Aegeus Society For Aegean Prehistory

BOOKS | 2011

7 May 2012

Materiality and Social Practice: Transformative Capacities of Intercultural Encounters

Edited by Joseph Maran & Philipp W. Stockhammer

Materiality and Social Practice: Transformative Capacities of Intercultural Encounters

City: Oxford

Year: 2011

Publisher: Oxbow Books

Description: Hardback, 224 p., b/w figures, drawings, 22x28,5 cm


‘Materiality and Social Practice’ investigates the transformative potential arising from the interplay between material forms, social practices and intercultural relations. Such a focus necessitates an approach that takes a transcultural perspective as a fundamental methodology and, then a broader understanding of the inter-relationship between humans and objects. Adopting a transcultural approach forces us to change archaeology’s approach towards items coming from the outside. By using them mostly for reconstructing systems of exchange or for chronology, archaeology has for a long time reduced them to their properties as objects and as being foreign. This volume explores the notion that the significance of such items does not derive from the transfer from one place to another as such but, rather, from the ways in which they were used and contextualised. The main question is how, through their integration into discourses and practices, new frameworks of meaning were created conforming neither with what had existed in the receiving society nor in the area of origin of the objects.


  1. J. Maran & P. W. Stockhammer, ‘Introduction’  [1-3]
  2. H. P. Hahn, ‘Words and things: reflections on people’s interactions with the material world’ [4-12]
  3. C. Gosden, ‘Magic, materials and matter: understanding different ontologies’ [13-19]
  4. M. Rowlands & P. van Dommelen, ‘Material concerns and colonial encounters’ [20-31]
  5. A. B. Knapp, ‘Matter of Fact: Transcultural contacts in the late Bronze Age Eastern Mediterranean’ [32-50]
  6. D. Panagiotopoulos, ‘Encountering the Foreign. (De-)Constructing alterity in the archaeologies of the Bronze Mediterranean’ [51-60]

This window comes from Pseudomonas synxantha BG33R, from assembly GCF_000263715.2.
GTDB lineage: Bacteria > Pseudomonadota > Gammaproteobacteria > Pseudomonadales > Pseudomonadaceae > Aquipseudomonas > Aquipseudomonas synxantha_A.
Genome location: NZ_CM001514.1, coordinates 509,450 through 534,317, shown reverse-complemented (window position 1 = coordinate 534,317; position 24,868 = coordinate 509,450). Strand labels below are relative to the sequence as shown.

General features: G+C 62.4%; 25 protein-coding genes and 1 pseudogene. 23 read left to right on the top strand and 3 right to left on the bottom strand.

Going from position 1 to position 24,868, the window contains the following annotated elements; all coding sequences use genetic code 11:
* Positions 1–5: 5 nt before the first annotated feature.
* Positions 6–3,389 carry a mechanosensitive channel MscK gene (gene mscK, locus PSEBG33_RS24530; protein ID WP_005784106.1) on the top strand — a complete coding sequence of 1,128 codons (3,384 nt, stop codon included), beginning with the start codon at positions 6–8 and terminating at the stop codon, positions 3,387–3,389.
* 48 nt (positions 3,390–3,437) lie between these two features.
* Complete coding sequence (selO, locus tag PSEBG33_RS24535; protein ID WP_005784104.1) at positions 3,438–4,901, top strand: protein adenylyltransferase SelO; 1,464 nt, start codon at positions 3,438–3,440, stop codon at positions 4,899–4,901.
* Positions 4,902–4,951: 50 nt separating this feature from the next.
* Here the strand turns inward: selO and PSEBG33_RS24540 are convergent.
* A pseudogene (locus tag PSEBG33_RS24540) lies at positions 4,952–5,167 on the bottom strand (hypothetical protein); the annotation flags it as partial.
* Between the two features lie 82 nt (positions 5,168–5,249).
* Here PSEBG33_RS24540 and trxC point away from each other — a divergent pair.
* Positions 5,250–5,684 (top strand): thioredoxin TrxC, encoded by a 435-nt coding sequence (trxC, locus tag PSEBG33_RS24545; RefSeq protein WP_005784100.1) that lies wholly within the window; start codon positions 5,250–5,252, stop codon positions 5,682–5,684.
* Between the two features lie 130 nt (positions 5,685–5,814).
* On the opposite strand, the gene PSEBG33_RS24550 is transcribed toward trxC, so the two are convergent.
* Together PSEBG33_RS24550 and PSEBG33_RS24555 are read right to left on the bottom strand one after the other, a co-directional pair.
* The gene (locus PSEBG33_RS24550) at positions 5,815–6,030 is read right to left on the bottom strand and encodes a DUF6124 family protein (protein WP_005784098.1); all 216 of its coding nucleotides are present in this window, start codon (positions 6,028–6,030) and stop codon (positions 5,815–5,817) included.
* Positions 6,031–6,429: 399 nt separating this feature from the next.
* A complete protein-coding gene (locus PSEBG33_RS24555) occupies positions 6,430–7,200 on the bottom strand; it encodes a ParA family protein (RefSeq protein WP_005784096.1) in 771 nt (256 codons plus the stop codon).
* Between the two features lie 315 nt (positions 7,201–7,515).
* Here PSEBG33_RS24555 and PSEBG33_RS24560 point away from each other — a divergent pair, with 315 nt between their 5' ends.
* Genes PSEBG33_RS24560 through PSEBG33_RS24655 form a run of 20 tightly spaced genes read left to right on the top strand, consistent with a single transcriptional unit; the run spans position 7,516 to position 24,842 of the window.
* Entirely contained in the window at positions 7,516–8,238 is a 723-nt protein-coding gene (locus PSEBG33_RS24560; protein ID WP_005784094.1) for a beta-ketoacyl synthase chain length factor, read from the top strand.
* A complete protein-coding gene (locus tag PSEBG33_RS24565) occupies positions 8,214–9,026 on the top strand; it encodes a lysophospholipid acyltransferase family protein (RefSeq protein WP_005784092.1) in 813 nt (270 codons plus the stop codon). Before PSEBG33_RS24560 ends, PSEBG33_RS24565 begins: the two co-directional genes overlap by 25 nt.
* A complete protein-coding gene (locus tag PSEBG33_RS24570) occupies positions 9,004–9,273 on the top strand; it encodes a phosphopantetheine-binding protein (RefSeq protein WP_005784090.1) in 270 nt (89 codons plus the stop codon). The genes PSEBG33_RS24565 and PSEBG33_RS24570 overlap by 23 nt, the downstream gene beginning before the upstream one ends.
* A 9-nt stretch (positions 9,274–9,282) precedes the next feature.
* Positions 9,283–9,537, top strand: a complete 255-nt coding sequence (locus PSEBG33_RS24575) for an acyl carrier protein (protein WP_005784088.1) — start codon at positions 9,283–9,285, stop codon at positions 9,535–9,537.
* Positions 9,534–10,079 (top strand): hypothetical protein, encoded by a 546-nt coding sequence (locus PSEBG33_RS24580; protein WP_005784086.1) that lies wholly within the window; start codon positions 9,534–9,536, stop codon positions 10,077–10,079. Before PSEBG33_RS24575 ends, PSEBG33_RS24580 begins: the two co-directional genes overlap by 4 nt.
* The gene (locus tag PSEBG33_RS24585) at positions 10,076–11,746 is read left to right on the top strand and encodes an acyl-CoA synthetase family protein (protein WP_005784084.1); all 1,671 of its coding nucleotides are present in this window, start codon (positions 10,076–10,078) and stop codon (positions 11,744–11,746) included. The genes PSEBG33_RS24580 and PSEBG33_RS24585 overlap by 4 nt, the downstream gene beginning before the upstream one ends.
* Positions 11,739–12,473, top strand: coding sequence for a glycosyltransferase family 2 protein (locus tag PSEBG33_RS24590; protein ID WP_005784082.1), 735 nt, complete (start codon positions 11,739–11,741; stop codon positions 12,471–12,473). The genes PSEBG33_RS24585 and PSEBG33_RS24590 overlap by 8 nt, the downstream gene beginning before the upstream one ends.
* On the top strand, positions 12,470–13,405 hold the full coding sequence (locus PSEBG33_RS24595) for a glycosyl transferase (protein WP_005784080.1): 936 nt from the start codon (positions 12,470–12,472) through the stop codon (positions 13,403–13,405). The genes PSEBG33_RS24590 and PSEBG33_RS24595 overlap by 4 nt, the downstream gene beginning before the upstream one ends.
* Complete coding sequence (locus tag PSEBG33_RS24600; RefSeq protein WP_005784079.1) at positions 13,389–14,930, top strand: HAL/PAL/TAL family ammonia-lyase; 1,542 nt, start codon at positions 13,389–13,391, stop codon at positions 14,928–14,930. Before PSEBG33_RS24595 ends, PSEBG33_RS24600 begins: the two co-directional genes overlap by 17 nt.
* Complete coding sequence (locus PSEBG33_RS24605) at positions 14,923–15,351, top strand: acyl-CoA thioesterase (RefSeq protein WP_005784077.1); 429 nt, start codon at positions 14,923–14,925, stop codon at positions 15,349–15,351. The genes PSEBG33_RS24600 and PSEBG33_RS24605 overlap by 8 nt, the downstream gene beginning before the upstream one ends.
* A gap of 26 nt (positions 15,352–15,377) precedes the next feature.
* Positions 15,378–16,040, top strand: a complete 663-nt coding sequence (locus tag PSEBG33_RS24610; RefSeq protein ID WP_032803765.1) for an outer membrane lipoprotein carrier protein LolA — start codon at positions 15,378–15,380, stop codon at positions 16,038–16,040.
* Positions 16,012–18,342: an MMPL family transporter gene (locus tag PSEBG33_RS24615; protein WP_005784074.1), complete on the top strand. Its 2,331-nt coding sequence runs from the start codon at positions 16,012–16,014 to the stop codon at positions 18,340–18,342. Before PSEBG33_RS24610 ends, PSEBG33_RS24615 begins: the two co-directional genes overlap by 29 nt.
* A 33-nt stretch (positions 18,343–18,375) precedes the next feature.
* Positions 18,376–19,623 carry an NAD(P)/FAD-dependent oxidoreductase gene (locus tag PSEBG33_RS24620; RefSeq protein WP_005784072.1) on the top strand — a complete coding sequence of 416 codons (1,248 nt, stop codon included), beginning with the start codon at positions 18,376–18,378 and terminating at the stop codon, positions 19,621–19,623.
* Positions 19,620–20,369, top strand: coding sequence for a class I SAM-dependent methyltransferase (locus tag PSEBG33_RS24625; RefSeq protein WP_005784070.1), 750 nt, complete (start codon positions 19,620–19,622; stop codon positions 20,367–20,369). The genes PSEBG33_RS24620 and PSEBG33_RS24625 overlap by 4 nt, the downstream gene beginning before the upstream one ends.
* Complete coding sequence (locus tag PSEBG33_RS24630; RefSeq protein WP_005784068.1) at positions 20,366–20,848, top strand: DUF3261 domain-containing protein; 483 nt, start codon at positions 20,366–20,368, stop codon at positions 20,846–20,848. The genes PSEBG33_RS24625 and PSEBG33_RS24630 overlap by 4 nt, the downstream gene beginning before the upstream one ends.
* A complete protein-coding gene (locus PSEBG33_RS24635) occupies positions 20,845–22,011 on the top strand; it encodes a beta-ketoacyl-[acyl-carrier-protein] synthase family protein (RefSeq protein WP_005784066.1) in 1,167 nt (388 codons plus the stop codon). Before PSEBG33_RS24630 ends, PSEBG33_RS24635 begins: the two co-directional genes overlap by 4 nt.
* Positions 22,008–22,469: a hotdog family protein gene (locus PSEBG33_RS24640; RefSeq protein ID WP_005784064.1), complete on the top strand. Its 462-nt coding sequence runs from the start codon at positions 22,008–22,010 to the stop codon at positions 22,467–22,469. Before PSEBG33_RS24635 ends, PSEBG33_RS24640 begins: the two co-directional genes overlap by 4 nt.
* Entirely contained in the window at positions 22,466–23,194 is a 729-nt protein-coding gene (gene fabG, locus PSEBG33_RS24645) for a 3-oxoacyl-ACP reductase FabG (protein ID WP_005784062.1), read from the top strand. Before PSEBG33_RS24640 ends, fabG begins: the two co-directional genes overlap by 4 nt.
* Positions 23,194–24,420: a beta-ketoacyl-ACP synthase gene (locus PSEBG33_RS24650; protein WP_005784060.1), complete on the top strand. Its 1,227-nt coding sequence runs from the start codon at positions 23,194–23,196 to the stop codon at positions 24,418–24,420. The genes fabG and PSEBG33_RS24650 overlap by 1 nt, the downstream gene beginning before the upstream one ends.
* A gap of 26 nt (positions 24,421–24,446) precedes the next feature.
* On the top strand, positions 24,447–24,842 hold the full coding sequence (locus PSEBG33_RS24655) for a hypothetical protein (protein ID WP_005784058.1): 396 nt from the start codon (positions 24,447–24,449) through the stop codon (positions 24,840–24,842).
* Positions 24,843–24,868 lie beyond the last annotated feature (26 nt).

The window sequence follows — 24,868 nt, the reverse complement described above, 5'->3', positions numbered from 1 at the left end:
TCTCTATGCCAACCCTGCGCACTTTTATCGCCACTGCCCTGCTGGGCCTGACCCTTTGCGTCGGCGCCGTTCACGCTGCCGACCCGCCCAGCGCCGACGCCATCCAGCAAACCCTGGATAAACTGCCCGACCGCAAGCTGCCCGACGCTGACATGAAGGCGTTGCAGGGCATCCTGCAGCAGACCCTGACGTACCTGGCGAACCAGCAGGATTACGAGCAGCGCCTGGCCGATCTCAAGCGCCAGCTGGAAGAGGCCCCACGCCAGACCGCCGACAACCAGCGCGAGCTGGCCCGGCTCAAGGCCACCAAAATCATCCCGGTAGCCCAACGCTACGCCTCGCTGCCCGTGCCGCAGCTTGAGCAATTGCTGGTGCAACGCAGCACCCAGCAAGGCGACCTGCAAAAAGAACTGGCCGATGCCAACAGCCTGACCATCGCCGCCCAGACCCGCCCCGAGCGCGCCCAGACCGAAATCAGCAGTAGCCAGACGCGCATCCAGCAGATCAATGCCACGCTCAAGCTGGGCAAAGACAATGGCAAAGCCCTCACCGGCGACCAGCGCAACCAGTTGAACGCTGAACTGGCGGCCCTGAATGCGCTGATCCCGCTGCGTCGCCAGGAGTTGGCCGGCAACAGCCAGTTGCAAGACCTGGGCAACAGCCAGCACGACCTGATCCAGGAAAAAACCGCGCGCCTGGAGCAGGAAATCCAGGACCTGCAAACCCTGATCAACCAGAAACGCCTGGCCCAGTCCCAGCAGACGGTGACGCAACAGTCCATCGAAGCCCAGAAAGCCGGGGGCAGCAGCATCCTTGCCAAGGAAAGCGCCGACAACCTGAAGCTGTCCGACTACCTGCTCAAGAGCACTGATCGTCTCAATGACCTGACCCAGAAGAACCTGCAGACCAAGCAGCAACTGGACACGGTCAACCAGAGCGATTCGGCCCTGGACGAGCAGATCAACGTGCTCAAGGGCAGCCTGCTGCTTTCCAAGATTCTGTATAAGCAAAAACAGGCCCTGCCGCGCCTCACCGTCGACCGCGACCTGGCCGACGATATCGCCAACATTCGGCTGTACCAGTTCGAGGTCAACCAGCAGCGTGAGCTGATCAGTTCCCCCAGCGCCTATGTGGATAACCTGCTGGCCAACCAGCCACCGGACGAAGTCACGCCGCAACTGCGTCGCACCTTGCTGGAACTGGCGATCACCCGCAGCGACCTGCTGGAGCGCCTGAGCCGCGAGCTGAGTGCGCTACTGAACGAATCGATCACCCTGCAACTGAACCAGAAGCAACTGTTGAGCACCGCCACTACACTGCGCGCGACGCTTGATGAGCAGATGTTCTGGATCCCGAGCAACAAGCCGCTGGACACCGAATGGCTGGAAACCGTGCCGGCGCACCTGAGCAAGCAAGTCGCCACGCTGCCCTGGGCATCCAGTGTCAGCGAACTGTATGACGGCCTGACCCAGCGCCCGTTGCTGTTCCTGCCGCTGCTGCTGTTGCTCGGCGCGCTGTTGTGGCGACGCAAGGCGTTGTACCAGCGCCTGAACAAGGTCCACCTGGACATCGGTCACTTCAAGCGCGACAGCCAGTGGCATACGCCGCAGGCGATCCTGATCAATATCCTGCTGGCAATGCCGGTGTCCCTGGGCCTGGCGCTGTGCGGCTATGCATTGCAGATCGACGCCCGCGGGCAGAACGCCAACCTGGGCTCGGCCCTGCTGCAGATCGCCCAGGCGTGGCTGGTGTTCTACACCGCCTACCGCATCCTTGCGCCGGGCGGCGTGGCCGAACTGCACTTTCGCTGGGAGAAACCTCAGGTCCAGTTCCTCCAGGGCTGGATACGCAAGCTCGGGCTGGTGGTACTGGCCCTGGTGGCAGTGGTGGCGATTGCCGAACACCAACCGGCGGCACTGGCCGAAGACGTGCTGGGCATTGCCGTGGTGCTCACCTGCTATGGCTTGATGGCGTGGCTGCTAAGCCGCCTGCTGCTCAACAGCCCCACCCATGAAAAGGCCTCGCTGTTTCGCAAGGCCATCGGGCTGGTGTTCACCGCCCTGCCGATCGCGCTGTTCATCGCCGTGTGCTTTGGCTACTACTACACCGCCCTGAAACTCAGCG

7. G. J. van Wijngaarden, ‘Trade goods reproducing merchants? The materiality of Mediterranean late Bronze Age exchange’ [61-72]
  8. J. Rutter, ‘Migrant drinking assemblages in Aegean Bronze Age settings’ [73-88]
  9. P. W. Stockhammer, ‘Entangled Pottery: Phenomena of appropriation in the late Bronze Age eastern Mediterranean’ [89-103]
  10. R. Jung, ‘Can we say, What’s behind all those sherds?’ [104-120]
  11. J. Maran, ‘Ceremonial feasting equipment, social space and interculturality in post-Palatial Tiryns’ [121-136]
  12. E. Borgna, ‘From Minoan Crete to Mycenean Greece and beyond: the dissemination of ritual practices and their material correlates in ceremonial architecture’ [137-151]
  13. S. Sherratt, ‘The intercultural transformative capacities or irregularly appropriated goods’ [152-172]
  14. S. Cappel, ‘Lasting Impressions. The appropriation of sealing practices in Minoan Crete’ [173-184]
  15. M. Heinz & J. Linke, ‘Hyperculture, tradition and identity: how to communicate with seals in times of global action’ [185-190]
  16. A. Yasur-Landau, ‘The role of the Canaanite population in the Aegean migration to the southern Levant in the late 2nd Millennium BCE’ [191-197]
  17. M. H. Feldman, ‘The practical logic of style and memory in early First Millennium Levantine Ivories’ [198-212]
  18. M. Maggio, ‘An Introduction to the divine statues of, and the objects belonging to, the gods in Mesopotamia during the Old Babylonian Period (c. 2000–1595 BCE)’ [213-220]


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